PJP Series is a co-publication project between the World Council of Churches (WCC) and Globethics.net and stands for "Pilgrimage of Justice and Peace (PJP). This theme guided the work of the WCC for the period from the assembly in Busan.
The following extracts from the 2016 WCC publication "An invitation to the Pilgrimage of Justice and Peace" highlight the focus and scope of the pilgrimage:
Christians and their communities around the world are aware today, as never before, that life itself is in peril. So many dangers — climate change, certainly : but also poverty and economic injustice, threats to health and well-being, violence and war — endanger humanity and can drain our hope. Yet precisely for that reason, the shared faith and commitment of Christians everywhere are necessary, affirming the God of life and the resilient hope offered to us in the life, the cross, and the resurrection of Jesus Christ. Christians are called to affirm, sustain, and protect life. This is an ecumenical calling. One God of life, one creation, one humanity call the one church of Jesus Christ to commitment and engagement where peace and justice are threatened or destroyed. That is why the World Council of Churches, an expression of the worldwide Christian fellowship, calls on churches everywhere to walk together, to view their common life, their journey of faith, as a part of the pilgrimage of justice and peace, and to join together with others in celebrating life and in concrete steps toward transforming injustices and violence.
Together we continue to pray : “God of life, lead us to justice and peace,” the prayer of the WCC assembly in Busan, 2013.” Publications in this series will focus on this journey of the fellowship and may include a focus on specific themes and/or a specific geographic area.
Our feet into the way of peace : holistic approaches to peace-building in the context of the pilgrimage of justice and peaceWithin the framework of the Pilgrimage of Justice and Peace, this publication is a reflection on the lived experiences of the pilgrimage from the perspective of the people and churches from Burundi, Democratic Republic of Congo, Nigeria, Korean Peninsula, Palestine and Israel, South Sudan, Syria, Ukraine and Colombia. It consists of an overview of the peace-building process in each country since the 10th Assembly and practical steps churches can take together toward the 12th Assembly.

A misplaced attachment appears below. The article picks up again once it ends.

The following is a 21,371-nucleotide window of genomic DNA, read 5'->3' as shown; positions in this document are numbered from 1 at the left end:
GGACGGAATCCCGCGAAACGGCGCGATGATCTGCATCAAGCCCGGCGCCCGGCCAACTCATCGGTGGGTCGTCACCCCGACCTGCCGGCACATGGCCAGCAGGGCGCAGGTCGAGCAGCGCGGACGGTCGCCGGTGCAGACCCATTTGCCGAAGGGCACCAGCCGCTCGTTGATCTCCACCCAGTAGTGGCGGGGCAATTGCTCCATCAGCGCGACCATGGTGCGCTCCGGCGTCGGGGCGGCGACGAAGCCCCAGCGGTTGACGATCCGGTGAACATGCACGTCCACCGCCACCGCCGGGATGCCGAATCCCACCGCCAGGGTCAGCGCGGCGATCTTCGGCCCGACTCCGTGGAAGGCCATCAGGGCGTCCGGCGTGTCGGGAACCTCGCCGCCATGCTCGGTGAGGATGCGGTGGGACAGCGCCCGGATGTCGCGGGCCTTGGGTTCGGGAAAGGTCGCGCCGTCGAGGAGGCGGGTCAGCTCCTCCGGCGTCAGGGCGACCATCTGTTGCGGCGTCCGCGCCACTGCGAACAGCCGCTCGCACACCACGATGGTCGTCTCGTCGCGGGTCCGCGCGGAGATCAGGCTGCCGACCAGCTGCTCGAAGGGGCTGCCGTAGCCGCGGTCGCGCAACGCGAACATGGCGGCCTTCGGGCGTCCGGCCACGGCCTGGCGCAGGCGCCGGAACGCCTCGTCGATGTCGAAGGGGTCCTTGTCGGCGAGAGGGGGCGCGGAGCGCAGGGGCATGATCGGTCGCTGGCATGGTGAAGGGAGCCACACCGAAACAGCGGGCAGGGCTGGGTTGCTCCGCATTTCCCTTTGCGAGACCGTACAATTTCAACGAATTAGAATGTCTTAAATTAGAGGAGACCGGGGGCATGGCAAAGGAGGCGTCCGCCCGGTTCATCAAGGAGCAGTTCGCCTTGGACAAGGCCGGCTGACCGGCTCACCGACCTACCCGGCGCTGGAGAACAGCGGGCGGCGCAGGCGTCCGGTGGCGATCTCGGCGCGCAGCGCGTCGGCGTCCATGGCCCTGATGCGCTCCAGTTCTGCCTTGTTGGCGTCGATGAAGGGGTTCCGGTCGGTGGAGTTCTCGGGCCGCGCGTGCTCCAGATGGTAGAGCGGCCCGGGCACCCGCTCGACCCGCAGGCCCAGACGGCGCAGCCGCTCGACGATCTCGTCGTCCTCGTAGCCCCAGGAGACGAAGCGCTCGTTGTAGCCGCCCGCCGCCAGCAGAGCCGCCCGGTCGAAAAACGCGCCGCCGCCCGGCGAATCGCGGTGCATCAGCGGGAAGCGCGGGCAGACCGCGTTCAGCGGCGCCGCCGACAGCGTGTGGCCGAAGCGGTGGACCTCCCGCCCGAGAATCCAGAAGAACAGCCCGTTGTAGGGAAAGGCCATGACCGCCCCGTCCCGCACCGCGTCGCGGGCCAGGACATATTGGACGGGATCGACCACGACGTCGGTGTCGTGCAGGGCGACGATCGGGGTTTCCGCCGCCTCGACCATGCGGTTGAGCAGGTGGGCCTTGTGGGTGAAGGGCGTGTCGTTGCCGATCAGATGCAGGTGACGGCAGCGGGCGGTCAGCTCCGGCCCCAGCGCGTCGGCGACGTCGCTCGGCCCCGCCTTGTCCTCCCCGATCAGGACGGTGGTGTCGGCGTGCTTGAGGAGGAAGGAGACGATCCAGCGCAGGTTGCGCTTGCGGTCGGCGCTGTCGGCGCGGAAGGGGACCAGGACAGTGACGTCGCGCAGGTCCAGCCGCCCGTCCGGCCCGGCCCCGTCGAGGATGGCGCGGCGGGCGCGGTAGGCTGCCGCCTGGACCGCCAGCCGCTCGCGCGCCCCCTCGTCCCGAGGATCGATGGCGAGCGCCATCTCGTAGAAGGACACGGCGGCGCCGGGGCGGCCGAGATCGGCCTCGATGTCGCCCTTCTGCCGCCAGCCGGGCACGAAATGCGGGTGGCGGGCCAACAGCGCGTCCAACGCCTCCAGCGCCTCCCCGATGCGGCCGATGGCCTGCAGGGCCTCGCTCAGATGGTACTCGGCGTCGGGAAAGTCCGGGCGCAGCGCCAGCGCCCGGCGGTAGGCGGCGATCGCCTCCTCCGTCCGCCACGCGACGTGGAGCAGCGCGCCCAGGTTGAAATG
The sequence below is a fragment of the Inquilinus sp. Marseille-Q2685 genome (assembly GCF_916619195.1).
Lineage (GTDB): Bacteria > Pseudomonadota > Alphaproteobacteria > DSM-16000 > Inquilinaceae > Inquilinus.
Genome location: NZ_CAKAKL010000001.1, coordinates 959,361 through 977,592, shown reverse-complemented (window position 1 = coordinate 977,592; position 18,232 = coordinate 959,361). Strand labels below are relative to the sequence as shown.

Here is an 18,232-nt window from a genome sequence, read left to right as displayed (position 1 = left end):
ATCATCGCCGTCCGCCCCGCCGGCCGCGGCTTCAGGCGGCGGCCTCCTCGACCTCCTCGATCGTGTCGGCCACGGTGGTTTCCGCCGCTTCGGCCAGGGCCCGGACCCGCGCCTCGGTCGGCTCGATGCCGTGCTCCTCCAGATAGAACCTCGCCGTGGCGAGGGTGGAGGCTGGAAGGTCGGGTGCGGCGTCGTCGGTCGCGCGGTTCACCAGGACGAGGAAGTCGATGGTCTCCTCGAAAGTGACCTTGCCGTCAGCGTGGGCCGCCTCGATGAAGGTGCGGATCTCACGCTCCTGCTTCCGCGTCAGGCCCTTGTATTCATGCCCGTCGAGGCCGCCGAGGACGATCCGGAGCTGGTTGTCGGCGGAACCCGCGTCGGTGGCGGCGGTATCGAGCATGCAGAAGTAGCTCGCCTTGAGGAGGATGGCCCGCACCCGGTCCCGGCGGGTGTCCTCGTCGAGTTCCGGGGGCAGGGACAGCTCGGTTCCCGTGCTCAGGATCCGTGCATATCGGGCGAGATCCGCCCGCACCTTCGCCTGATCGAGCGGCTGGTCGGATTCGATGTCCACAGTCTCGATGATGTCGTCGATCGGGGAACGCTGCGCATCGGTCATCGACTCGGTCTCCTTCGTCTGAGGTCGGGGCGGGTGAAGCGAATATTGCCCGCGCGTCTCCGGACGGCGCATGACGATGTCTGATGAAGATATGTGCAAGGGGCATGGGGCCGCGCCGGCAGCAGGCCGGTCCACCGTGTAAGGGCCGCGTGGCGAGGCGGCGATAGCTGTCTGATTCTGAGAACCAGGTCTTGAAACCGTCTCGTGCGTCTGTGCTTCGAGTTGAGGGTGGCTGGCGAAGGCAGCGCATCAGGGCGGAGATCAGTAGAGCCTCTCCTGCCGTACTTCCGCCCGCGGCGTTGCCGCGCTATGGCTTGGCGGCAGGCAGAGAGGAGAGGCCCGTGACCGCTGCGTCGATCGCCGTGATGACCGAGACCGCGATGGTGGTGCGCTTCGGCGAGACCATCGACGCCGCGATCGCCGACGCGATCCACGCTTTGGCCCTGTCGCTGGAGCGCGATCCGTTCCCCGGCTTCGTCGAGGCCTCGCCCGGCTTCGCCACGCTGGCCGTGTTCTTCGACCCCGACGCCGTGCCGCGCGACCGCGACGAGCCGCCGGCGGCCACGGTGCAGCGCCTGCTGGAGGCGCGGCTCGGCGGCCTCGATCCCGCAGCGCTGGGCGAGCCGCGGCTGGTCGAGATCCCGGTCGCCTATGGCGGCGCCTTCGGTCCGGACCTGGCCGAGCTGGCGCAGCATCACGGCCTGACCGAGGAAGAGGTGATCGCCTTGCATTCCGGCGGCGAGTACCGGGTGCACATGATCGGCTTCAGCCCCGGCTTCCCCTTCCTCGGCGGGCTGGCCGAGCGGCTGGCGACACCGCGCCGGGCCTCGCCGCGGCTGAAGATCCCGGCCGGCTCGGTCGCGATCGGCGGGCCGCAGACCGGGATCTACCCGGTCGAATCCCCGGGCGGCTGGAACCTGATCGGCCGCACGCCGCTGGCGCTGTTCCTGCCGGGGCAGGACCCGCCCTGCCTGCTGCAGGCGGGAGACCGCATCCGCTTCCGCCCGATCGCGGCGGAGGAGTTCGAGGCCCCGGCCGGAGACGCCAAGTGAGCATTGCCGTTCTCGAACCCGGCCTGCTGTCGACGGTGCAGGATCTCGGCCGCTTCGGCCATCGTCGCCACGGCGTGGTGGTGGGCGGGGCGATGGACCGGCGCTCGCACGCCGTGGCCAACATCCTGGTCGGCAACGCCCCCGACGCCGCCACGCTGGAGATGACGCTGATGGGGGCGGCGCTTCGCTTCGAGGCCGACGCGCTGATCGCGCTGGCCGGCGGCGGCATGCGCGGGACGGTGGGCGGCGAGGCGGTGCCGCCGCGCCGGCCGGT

Hate speech and whiteness : theological reflections on the journey toward racial justiceDuring the Pilgrimage of Justice and Peace, initiated in 2013 at the 10th Assembly of the World Council of Churches, the issue of racism has emerged as one of the pilgrimage’s four common themes. The chapters that make up this publication represent a selection of the papers presented at a series of webinars organized in late 2020 by the Theological Study Group of the Pilgrimage. Organized around three major themes—whiteness, including its relationship to slavery; racism; and hate speech—the contributions represent an invitation to the ecumenical fellowship to engage in self-critical examination of how practices, orders, configurations, methodologies, and structures of the church(es) have perpetuated the discrimination, xenophobia, and racism that counter unity in Christ.
Seek peace and pursue it : reflections on the pilgrimage of justice and peace in EuropeThe Pilgrimage of Justice and Peace is intended to be an expression of international solidarity with people, particularly those in difficult circumstances. This publication looks at work done directly within the context of the Pilgrimage of Justice and Peace in Europe, as well as justice and peace issues promoted by churches that complement the Pilgrimage of Justice and Peace agenda. In the first section, the publication provides an overview of Pilgrimage of Justice and Peace events in Europe, offering reflections on some of the ways in which churches and ecumenical organizations were challenged and inspired and sharing stories and insights about the pilgrimage in Europe Section 2 does not necessarily represent official parts of the Pilgrimage of Justice and Peace but contains essays on issues of justice and peace in Europe from individuals working with churches and ecumenical partners across Europe, intended to stimulate debate, interest, and international comparison. The Appendix includes additional resources, including statements from the WCC on the use of armed force to resolve disputes that could be resolved by dialogue. “The joy of the pilgrimage is that it really is aiming to be rooted in mutual accompaniment—and that means no white saviours, no recreation of colonial obligations and expectations, no collusion with present power and economic imbalances.” - Rev. Dr Susan Durber